Happy Holy Life Friends.

Lenten Prayer #8: Body Shaming

I was diagnosed with Polycystic Ovarian Syndrome (PCOS) at the age of 17. I never dealt with it. I have spoken about it with friends before, but for a long time, I just wished it away. I lived my life. I don’t overeat, but ate normally. As if my body would somehow just magically begin processing food normally. It doesn’t. I have been frustrated with my weight gain in mid-adulthood. I weighed myself on Friday at work. Three numbers on the screen. I quickly stepped down and recalibrated the scale. No one should see those numbers.

Shame infected me like food poisoning. I wanted to throw up. I was disgusted and nauseated. So much work has been done in the body positive movement, but I can’t feel positive about my body. I don’t. My shirt felt clingier than ever. Sticking to every pound of unprocessed meals from times before. I sat behind my desk most of the day. I began thinking of all the stupid things, I ate that week. I ate my lunch and wanted to vomit it back up. I loathed myself.

These feelings are not gone. However, I recognize this. Having PCOS is not my fault. I cannot control that. Not treating it for 10 years is my fault. I could have controlled that. I start Whole30 tomorrow for the 3rd or 4th time. Tomorrow though will be different. Tomorrow’s Whole30 begins with a complete transition into a Whole30 lifestyle. It is what my body needs. I don’t know if I care about the weight as much as I do about the shame associated with it. I don’t want to feel that shame anymore.

On my bedroom mirror, I wrote these words, “You have PCOS. Through diet, exercise, and the grace of God, you can be healed. Choose today to make wise food choices.”

Father, 

The work of Christ removes shame, right? I have so much. You know where it all lies. Currently, it sits within this broken body of mine. I have used humor and wry self-deprecation, willpower and diet plans, but nothing works. Shame comes when sin has occurred. Lord, I could justify why I didn’t do anything. Why I pretended not have a problem. You know those justifications before, I breathe them. Rather, I confess my negligence and ask forgiveness. Shame removal is a work of the Holy Spirit. Holy Spirit work. 

God, thank you for Your abundant Grace. You don’t see my weight or my shame as trivial, but they are of importance to You. Whole30 is just a diet, but I ask you would work on my from the inside-out. There is a brokenness in my heart about my body. Heal that brokenness. Help me become open to your healing.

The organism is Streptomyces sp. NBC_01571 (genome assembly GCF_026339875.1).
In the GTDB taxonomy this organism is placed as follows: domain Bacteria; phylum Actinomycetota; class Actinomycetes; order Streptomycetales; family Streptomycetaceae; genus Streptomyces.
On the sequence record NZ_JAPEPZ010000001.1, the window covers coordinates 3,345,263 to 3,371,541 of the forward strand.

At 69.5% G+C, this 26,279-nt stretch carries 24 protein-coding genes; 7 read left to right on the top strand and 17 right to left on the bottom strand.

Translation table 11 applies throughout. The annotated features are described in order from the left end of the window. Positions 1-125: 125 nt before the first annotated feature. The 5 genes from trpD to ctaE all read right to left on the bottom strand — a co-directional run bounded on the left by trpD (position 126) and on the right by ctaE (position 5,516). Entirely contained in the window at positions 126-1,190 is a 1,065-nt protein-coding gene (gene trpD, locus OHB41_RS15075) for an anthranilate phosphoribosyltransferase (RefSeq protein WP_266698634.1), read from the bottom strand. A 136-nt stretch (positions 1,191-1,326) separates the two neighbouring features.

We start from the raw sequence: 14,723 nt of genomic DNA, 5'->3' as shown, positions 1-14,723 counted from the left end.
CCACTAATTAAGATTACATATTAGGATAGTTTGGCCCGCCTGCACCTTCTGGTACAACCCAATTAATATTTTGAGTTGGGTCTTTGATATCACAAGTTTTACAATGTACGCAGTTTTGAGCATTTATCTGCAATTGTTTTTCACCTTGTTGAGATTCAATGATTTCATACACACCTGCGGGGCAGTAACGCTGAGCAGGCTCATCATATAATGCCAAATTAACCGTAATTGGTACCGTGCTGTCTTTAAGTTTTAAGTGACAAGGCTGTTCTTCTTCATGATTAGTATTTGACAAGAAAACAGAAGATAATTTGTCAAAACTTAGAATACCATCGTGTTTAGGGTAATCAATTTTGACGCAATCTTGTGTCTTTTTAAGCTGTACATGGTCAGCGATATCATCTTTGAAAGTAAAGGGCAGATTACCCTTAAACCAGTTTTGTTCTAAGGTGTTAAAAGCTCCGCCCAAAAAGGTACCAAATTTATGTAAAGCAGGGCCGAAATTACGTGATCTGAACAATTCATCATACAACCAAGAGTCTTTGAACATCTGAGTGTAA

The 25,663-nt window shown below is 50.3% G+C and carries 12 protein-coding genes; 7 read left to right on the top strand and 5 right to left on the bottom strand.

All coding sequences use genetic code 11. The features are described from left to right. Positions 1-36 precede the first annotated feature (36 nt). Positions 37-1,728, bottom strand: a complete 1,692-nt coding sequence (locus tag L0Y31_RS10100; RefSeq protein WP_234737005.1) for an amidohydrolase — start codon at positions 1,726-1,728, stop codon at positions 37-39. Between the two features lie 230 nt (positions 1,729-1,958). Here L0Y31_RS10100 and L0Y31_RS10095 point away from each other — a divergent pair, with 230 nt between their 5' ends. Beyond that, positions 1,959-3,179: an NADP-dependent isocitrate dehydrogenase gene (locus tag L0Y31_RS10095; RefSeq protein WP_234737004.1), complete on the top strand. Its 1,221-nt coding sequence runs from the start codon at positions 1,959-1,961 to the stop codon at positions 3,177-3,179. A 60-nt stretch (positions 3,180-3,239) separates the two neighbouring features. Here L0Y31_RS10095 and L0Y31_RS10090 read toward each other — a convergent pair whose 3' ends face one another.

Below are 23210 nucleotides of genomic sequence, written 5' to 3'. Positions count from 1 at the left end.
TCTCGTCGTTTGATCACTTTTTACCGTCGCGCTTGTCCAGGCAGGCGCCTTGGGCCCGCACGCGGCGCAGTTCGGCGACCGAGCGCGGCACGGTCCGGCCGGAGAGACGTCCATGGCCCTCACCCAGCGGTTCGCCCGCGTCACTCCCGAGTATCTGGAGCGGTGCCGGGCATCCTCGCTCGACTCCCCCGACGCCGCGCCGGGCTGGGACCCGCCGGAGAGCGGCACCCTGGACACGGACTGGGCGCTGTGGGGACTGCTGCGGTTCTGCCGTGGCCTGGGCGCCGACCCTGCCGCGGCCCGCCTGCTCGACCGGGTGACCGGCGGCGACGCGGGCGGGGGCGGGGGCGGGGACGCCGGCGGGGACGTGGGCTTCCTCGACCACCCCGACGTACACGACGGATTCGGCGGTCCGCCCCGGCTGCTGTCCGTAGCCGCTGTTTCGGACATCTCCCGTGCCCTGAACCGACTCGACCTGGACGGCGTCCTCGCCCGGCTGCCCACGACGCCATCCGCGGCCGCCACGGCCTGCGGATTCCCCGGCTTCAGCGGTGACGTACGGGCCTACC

I humbly ask this, in the Name of the Risen Christ Jesus, through the Power of the Truthful Advocate, 

Amen

Lenten Prayer #7: Good in the World

God’s goodness has always been displayed most in the people involved in my life. For many seasons, my life was filled with dinners, coffee dates, ice creams and such. In this current season, there are few people. I welcome it. The depth of these relationships is significant. I have never been more challenged by people. While also remaining well-loved. The goodness of God, displayed through people, is frightening. I have come to expect badness in most things, but it’s the goodness that leaves me unprepared. It is the goodness that frightens me. It is the goodness that I have no idea how to respond to. I don’t know what I am doing but the goodness continues to come. I am glad for people who are good to me. You are also good for me.

Father, 

There are evils in this world. I have come to expect them. I am prepared for them. Your goodness catches me off guard. Thank you for the good people in my life. Thank you for being the source of all goodness. My friends are Your Voice whispering, “It is very good”. I hear You, through their wisdom. I see Your Grace, through their patience. I feel Your Heart, through their love. I know Your Goodness, through theirs. Bless them. Bless them wildly. 

Through the Good Name of Christ, by the Way of the Holy Spirit, 

Amen

Lent Prayer #2: Rushed Spirit

Father,